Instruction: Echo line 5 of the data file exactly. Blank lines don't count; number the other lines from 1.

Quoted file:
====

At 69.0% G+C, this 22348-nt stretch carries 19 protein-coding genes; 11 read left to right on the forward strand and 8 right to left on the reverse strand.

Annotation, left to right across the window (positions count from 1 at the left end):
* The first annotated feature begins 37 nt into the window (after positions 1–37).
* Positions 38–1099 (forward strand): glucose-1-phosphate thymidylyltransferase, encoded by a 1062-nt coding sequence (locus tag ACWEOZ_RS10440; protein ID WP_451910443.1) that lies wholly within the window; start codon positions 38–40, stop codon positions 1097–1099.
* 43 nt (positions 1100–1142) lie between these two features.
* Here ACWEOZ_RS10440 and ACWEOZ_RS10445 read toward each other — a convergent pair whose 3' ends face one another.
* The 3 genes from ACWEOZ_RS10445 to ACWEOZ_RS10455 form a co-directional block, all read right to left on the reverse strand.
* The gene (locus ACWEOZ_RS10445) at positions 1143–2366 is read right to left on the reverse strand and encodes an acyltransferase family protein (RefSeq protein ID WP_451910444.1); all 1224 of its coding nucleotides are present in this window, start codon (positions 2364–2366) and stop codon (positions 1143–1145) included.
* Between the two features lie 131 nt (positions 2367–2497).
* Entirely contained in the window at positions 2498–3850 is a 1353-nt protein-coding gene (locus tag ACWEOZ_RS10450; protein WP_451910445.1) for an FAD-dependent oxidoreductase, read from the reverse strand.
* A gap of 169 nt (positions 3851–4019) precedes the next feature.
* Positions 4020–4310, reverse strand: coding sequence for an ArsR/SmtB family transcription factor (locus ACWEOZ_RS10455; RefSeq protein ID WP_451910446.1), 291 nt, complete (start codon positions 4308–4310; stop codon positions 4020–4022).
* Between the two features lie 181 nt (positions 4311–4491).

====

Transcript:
* 43 nt (positions 1100–1142) lie between these two features.